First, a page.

6 Overview This Technical Package represents a select group of strategies based on the best available evidence to help communities and states sharpen their focus on Prevention activities with the greatest potential to prevent youth violence and its consequences. These strategies include promoting family environments that support healthy development; providing quality education early in life;. strengthening youth's skills; connecting youth to caring adults and activities; creating protective community environments;. and intervening to lessen harms and prevent future risk. The strategies represented in this Package include those with a focus on preventing youth violence from happening in the first place as well as approaches to reduce the immediate and long-term harms of youth violence in order to prevent future violence . Preventing youth violence requires multiple, complementary strategies, and those outlined in the Package reflect the mature research-base about CDC's Striving To how to strengthen individual's skills and relationships to prevent Reduce Youth violence youth ,2 It also includes promising evidence about ways to address broader community issues that affect the likelihood of Everywhere Initiative youth violence .
7 This Package supports CDC's STRYVE initiative for preventing STRYVE's vision is safe and healthy youth youth violence . In particular, this Package articulates a select set who can achieve their full potential as of strategies and specific approaches to achieve STRYVE's vision of connected and contributing members safe and healthy youth achieving their full potential (see box to the of thriving violence -free families, right). Commitment, cooperation, and leadership from numerous schools, and communities. STRYVE. sectors, including public health, education, justice, health care, works to: social services, business, and government, can bring about the successful implementation and long-term impact of this Package . Increase public health leadership to prevent youth violence What is a Technical Package ? Promote the widespread use of youth violence Prevention A Technical Package is a compilation of a core set of strategies to strategies based on the best achieve and sustain substantial reductions in a specific risk factor available evidence or Technical packages help communities and states prioritize Prevention activities based on the best available evidence.
8 Achieve national reductions in This Technical Package has three components. The first component youth violence is the strategy or the preventive direction or actions to achieve the goal of preventing youth violence . The second component is the STRYVE has several interacting approach. The approach includes the specific ways to advance the components that all contribute to the strategy. This can be accomplished through programs, policies, and achievement of the vision, including practices. The evidence for each of the approaches in preventing national partnerships, online training youth violence or its associated risk factors is included as the third component. This Package is intended as a resource to guide and and tools, and Technical assistance. inform Prevention decision-making in communities and states. violenceprevention/ A Comprehensive Technical Package for the Prevention of Youth violence and associated Risk Behaviors 7. Preventing Youth violence is a Priority Youth violence is a significant public health problem that affects thousands of young people each day, and in turn, their families, schools, and communities.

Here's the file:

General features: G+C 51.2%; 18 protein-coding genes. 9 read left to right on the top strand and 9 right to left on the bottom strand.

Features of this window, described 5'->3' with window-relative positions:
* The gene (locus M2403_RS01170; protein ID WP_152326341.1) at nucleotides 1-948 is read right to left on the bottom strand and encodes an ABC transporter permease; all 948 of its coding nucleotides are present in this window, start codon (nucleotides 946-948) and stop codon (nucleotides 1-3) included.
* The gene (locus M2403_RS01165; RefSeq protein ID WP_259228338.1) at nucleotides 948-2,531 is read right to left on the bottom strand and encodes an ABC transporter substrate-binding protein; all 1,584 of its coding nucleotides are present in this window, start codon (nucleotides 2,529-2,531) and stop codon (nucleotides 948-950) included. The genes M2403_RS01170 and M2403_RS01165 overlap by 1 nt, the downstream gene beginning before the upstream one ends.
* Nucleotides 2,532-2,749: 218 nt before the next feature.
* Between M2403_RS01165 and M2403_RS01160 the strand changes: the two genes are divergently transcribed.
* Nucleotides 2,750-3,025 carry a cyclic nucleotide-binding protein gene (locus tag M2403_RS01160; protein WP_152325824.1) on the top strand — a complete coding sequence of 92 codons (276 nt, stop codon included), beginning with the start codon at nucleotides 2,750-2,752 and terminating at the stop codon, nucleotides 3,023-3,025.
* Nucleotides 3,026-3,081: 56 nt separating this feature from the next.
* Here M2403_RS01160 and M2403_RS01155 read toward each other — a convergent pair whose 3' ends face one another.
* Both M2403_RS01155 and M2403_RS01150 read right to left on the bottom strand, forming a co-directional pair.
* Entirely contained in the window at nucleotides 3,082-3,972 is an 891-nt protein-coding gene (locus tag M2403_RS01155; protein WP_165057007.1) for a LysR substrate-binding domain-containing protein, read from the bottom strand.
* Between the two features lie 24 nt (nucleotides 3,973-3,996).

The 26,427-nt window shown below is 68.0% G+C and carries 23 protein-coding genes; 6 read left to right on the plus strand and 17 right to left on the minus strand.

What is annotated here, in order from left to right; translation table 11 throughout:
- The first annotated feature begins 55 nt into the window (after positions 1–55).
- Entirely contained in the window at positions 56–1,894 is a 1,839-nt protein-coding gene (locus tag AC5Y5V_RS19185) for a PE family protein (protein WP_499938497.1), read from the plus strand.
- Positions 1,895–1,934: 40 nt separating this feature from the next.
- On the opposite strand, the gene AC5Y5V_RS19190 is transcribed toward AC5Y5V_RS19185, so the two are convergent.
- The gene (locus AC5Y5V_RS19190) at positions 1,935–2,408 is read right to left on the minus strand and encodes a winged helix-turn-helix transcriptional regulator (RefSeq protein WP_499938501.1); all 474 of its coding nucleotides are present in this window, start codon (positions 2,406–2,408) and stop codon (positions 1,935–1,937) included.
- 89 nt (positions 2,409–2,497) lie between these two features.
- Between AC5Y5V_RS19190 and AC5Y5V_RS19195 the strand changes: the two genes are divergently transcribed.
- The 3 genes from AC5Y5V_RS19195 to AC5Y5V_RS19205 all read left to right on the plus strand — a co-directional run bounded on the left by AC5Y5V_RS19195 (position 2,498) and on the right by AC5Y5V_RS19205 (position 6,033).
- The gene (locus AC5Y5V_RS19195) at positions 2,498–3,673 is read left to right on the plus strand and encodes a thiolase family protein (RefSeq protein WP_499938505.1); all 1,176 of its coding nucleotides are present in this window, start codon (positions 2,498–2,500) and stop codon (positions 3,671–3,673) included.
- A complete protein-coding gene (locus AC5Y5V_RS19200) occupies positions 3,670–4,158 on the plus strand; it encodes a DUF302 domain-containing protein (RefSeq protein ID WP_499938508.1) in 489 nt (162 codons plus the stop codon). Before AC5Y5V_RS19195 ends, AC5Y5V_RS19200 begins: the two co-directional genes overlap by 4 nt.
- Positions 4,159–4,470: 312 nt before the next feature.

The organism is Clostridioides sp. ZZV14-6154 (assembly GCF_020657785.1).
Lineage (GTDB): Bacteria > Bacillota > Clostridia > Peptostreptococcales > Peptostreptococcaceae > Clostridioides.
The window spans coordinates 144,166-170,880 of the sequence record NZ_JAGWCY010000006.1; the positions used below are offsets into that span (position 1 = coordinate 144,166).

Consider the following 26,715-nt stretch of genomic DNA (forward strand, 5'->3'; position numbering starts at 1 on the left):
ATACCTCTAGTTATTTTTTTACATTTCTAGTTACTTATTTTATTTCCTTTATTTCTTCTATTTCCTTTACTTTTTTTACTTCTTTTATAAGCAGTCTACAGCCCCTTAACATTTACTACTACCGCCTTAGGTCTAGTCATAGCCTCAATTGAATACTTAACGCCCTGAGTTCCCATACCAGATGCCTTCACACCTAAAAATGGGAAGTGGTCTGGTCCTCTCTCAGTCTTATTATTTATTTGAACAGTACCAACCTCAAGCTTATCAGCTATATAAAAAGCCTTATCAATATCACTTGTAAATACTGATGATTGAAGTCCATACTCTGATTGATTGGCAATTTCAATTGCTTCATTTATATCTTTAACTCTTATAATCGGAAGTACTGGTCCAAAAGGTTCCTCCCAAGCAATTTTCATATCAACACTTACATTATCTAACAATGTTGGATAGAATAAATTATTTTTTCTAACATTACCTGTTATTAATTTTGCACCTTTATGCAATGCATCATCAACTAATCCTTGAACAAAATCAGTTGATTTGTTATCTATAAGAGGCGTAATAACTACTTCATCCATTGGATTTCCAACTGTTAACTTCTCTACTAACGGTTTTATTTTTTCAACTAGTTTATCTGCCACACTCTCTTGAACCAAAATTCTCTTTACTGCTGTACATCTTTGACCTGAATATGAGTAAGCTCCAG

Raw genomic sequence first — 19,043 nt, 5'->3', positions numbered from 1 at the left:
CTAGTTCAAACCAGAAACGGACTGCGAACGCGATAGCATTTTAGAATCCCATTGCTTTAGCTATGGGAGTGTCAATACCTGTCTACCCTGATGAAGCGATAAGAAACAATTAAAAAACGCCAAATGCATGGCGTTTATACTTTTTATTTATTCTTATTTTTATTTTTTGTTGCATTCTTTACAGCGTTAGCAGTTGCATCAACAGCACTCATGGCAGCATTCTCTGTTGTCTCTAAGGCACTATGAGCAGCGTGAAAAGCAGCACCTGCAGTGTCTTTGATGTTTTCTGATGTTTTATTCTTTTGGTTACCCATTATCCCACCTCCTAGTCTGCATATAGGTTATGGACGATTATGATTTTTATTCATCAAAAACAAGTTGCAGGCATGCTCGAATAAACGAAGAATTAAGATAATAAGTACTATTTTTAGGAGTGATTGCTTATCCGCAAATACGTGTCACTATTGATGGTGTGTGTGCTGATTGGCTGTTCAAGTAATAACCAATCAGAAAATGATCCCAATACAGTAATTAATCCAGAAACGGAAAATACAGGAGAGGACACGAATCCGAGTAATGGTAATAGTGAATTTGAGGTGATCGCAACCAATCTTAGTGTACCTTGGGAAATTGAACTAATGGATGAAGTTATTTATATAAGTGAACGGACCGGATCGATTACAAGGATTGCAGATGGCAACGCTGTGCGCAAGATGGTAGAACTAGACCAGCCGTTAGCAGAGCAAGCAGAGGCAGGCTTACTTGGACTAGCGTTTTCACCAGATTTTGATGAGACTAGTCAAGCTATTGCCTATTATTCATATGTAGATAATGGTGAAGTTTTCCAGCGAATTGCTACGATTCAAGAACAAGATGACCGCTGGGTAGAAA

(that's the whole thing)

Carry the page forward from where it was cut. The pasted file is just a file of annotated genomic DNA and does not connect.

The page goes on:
9 Youth violence occurs when young people between the ages of 10 and 24. years intentionally use physical force or power to threaten or harm ,4 Youth violence typically involves young people hurting other peers who are unrelated to them and who they may or may not know well. Youth violence can take different forms. Examples include fights, bullying, threats with weapons, and gang-related violence . A young person can be involved with youth violence as a victim, offender, or witness. Different forms of youth violence can also vary in the harm that results and can include physical harm, such as injuries or death, as well as psychological harm, increased medical and justice costs, decreased property values, and disruption of community Youth violence is highly prevalent. Youth violence is a leading cause of death and nonfatal injuries in the United States. Homicide is the third leading cause of death among persons aged 10 to 24 The majority of these homicides are from firearm violence .
10 In 2014, 86% of youth homicide victims were killed with a The number of young persons who are treated for nonfatal physical assault-related injuries in emergency departments in the United States is more than 115 times higher than the number Each day approximately 12 young people are victims of homicide and an additional 1,374 are treated in emergency departments for nonfatal physical assault- related Additionally, self-report information indicates that 1 in 5 high school students was bullied at school or in a physical fight in the past Although the rates of youth homicide and crime are declining, these promising trends are inconsistent across population groups and the public health burden remains too high. For instance, the decline in homicide rates among non-Hispanic Black youth is less than the decline for non-Hispanic White Homicide has been the leading cause of death for non-Hispanic Black youth for more than three decades and is the second leading cause of death for Hispanic Youth violence is a significant problem that negatively impacts youth in urban, suburban, rural, and tribal communities.